Explosion-initiated implosion is affected by factors such as initial shock, hydrostatic pressure, bubble pulse, and loading time (accumulation of damage) [17,20,39]. To explore the effect of loading time, case 1 loading is applied to the structure at different times separately to mimic the situation of explosion occurring at different times. The initial shock with the same intensity and decay time is shown in Fig. 15(a). In case 3, the impulsive loading is applied at an earlier time (∼0.3 ms), and in case 4, the impulsive loading is applied at a later time (∼1.3 ms). Both are loaded for 2 ms, and a constant uniform pressure with the magnitude of 0.8Pc is applied to the cylinder surface throughout the analysis. Figures 15(b)15(d) compare the contact pressure, deflection, and damage dissipation energy for the two different cases. The contact pressure is measured at the left, on the midspan of the cylinder (location A, closest to the explosive source). The deflection (UX) is measured as the displacement at location A. Case 4 has a higher shock pressure, however, in case 3, multiple bubble pulse pressure loadings are initiated following the initial shock wave. This leads to the accumulation of damage throughout the process and higher energy dissipated in case 3. By examination of the deflection and the deformation snapshots shown in Fig. 15(c), we conclude that the structural deformation history for the two cases follows similar patterns induced by the initial shock wave. However, there is a delay in the deformation state of case 4, since the explosion occurs at a later time. The collapse is settling to mode 2 shape eventually during the implosion event as discussed earlier for both cases.

To mimic the effects of different amounts and stand-off distances of the explosion sources, impulsive loading with different intensities is applied to the structure. Uniform pressure of different magnitudes is applied to the cylinder surface throughout the analysis to explore the effect of the combinations. The initial shock profile is shown in Fig. 16(a). In case 5, a combination of lower impulsive loading and higher hydrostatic pressure (0.8Pc) is applied. In case 6, a combination of higher impulsive loading and lower hydrostatic pressure (0.4Pc) is applied. Figures 16(b)16(d) compare the contact pressure, deflection, and damage dissipation energy for the two different cases. The contact pressure is measured at the left on the midspan of the cylinder (location A, closest to the explosive source). The deflection (UX) is measured as the displacement at location A. The impulsive loading applied in the two cases is large enough compared to the hydrostatic pressure. Both structures undergo asymmetric collapse with high mode numbers, as shown in Fig. 16(c). The structure tends to settle to a mode 2 shape in both cases. Severe hoop stress is developed at the front wall due to circumferential bending. It suggests that one may rearrange the layup or line the cylinder with a flexible coating at certain angular positions to prevent the development of longitudinal cracks.

Conclusions

The response of thick-walled and thin-walled composite cylindrical structures subjected to underwater impulsive loads is investigated experimentally and computationally. The following observations are made:

  1. (1)

    Experiments show that monolithic and sandwich composite structures exhibit multiple competing failure modes including core compression, delamination, core-face debonding, translaminar cracking, and matrix and fiber rupture. For similar total mass, the sandwich structure provided considerably superior blast mitigation as compared to the monolithic composite structure.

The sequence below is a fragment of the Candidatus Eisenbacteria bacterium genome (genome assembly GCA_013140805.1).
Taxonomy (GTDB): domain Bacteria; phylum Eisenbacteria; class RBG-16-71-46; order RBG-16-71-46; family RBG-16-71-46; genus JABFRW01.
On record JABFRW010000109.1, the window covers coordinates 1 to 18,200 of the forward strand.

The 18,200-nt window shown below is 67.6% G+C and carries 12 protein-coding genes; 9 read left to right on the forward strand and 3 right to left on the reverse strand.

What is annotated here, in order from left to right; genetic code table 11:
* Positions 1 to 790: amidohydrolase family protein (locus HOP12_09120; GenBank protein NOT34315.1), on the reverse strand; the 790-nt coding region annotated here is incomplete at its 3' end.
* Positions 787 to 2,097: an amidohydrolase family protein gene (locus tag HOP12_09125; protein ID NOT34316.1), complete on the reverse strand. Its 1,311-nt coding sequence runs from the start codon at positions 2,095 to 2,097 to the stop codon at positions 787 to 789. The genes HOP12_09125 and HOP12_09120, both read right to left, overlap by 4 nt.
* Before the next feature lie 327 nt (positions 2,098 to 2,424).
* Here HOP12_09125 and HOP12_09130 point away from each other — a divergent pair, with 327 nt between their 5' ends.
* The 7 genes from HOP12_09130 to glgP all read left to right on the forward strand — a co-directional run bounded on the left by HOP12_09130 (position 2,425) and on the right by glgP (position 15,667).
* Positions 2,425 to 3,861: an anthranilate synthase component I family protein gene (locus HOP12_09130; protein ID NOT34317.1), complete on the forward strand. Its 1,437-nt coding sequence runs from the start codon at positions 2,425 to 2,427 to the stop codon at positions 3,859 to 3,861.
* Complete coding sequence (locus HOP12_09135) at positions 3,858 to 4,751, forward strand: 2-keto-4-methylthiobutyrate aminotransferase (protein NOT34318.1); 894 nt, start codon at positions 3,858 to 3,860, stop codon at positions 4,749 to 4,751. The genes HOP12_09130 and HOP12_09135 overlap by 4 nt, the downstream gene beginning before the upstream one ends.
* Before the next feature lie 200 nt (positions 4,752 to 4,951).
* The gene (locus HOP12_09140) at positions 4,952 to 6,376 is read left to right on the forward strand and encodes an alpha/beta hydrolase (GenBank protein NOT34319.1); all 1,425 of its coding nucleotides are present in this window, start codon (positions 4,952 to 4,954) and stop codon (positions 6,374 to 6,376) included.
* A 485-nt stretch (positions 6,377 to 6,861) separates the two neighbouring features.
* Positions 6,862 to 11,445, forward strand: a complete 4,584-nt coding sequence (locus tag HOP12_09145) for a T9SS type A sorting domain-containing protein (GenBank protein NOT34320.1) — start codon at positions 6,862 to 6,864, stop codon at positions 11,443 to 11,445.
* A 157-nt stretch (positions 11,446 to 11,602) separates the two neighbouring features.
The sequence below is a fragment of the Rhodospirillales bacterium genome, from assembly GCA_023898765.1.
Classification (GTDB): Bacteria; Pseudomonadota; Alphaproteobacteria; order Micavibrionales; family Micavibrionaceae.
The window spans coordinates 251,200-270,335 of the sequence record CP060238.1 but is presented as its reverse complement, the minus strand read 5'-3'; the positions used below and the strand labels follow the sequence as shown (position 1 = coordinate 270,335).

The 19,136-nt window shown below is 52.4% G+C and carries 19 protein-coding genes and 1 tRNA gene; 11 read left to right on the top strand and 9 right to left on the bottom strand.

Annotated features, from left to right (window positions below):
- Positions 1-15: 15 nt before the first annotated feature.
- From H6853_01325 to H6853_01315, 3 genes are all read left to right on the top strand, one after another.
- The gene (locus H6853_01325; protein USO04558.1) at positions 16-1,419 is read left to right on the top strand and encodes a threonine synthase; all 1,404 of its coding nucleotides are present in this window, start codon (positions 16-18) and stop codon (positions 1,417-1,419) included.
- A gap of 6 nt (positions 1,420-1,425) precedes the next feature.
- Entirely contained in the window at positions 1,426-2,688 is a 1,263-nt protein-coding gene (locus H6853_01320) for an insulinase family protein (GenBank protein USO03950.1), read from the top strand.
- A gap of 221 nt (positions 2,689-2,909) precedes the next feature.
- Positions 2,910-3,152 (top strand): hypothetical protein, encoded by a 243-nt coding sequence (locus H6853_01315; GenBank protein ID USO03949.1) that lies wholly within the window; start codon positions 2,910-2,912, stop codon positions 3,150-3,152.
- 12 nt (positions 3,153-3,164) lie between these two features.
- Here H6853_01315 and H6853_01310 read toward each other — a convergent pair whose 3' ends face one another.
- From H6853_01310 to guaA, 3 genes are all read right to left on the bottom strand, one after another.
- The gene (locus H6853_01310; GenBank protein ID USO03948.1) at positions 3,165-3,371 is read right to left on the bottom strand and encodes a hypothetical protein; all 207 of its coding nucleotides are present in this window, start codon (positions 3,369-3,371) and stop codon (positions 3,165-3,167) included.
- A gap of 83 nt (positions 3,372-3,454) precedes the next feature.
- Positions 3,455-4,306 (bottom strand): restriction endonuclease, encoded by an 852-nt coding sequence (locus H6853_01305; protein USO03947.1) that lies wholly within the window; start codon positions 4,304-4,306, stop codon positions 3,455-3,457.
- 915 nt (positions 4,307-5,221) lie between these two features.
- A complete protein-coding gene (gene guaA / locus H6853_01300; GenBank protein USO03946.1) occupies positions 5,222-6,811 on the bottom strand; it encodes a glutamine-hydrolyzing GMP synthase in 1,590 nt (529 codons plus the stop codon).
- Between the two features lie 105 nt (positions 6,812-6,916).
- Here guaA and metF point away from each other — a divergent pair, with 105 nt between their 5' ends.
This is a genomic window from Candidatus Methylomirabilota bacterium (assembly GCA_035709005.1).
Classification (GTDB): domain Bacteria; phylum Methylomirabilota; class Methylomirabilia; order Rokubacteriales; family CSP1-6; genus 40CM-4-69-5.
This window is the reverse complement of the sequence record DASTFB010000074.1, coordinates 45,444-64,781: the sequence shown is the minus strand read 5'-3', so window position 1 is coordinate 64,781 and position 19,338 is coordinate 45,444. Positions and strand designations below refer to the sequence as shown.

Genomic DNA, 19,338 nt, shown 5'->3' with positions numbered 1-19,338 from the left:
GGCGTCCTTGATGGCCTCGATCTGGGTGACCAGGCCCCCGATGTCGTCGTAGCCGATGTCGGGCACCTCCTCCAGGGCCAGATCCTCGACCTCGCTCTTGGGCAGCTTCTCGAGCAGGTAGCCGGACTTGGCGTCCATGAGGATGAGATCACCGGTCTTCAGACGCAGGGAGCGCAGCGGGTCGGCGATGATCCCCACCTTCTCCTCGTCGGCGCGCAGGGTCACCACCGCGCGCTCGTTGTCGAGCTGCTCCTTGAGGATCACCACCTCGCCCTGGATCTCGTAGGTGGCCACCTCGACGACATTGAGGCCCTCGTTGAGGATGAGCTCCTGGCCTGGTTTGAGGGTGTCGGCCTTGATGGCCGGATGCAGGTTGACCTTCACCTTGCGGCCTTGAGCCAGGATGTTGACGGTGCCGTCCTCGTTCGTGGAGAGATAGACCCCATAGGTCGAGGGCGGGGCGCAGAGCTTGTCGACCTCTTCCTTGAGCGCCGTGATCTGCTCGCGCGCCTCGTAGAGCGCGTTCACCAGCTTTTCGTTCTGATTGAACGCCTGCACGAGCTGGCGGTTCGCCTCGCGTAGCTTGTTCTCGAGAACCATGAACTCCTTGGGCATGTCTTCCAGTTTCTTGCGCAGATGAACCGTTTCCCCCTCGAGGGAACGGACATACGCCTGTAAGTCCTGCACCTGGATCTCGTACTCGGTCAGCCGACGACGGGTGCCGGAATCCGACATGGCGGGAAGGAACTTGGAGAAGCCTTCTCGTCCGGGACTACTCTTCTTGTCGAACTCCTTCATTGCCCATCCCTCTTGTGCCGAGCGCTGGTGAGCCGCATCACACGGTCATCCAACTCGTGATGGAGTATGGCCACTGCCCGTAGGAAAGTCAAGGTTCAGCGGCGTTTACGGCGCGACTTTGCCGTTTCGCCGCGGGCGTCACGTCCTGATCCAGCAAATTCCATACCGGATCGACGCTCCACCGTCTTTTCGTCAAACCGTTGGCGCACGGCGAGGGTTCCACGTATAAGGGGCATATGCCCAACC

2. (2)

    The cohesive finite element model provides a unique approach to track the different damage modes in curved composites. Although the numerical model captures the essential deformation mechanisms, it slightly overestimates the effects of matrix cracking and rupture. Therefore, the cohesive element properties need to be recalibrated to ensure accurate representation of experimentally observed failure characteristics. Additionally, the rate-dependent behavior of the core material of sandwich structures is an important aspect that needs to be investigated.

  3. (3)

    The numerical results for the thin-walled structure using the coupled Eulerian Lagrangian framework provide an insight into the deformation mechanisms and energy dissipation in the composite structures during the implosion event. Results show that the structure is more failure-resistant under axial loading than side-on loading. The stress analysis on the ply level provides an insight into the stress–structural deformation–damage evolution relationship during the severe explosion-induced implosion event.

  4. (4)

    Explosion-induced implosion of composite cylinders is affected by different factors, such as the initial shock, the dynamic pressure created by the surrounding fluid, hydrostatic pressure, and loading time (damage accumulation). The phenomenon of collapse depends both on the geometry of the structure as well as the composite material lay-up, ply thickness, and properties. The numerical capability can be utilized to design and optimize composite structures under the extreme loading conditions with the account of above factors. This topic will be further pursued in future work.

  5. (5)

    The current study provides design recommendations for improving the ability of composite cylinders to mitigate the effects of dynamic loading. For monolithic composites, filament-wound specimens are shown to provide the best resistance to damage. Tailoring the fiber orientation of facesheets, lining the cylinder with a flexible coating, and initially pressurizing the cylinder internally are effective measures for improving the design of composite cylinders. Compared with monolithic composites, sandwich structures with compressible foam cores have superior blast-resistance. Blast-mitigation is relatively insensitive to facesheet properties and highly sensitive to core properties. High-density cores lead to high transmitted impulse and high overall damage. Low-density cores experience high compressive strains and lead to lower transmitted impulse. Increased core compression is detrimental to bending stiffness and strength. Structural design must balance the competing requirements.

Acknowledgment

The authors gratefully acknowledge the support by the Office of Naval Research (Program Manager: Dr. Yapa D. S. Rajapakse).